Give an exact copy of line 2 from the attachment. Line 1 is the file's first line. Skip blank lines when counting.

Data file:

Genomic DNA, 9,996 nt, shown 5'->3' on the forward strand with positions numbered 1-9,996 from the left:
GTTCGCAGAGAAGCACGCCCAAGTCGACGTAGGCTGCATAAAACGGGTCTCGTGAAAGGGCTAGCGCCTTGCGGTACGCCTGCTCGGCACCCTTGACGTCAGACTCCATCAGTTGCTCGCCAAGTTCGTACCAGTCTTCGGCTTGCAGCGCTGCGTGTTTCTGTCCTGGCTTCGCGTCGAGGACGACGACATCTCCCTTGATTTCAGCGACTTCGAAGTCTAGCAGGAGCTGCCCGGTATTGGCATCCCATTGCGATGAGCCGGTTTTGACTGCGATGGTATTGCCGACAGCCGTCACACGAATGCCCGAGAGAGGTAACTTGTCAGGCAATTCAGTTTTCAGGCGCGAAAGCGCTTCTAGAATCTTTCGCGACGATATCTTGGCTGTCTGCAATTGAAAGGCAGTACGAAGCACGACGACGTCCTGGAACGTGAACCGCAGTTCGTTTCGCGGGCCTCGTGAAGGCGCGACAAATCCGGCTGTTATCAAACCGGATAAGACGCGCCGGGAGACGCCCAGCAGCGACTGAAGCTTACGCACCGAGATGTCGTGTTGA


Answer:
GTTCGCAGAGAAGCACGCCCAAGTCGACGTAGGCTGCATAAAACGGGTCTCGTGAAAGGGCTAGCGCCTTGCGGTACGCCTGCTCGGCACCCTTGACGTCAGACTCCATCAGTTGCTCGCCAAGTTCGTACCAGTCTTCGGCTTGCAGCGCTGCGTGTTTCTGTCCTGGCTTCGCGTCGAGGACGACGACATCTCCCTTGATTTCAGCGACTTCGAAGTCTAGCAGGAGCTGCCCGGTATTGGCATCCCATTGCGATGAGCCGGTTTTGACTGCGATGGTATTGCCGACAGCCGTCACACGAATGCCCGAGAGAGGTAACTTGTCAGGCAATTCAGTTTTCAGGCGCGAAAGCGCTTCTAGAATCTTTCGCGACGATATCTTGGCTGTCTGCAATTGAAAGGCAGTACGAAGCACGACGACGTCCTGGAACGTGAACCGCAGTTCGTTTCGCGGGCCTCGTGAAGGCGCGACAAATCCGGCTGTTATCAAACCGGATAAGACGCGCCGGGAGACGCCCAGCAGCGACTGAAGCTTACGCACCGAGATGTCGTGTTGA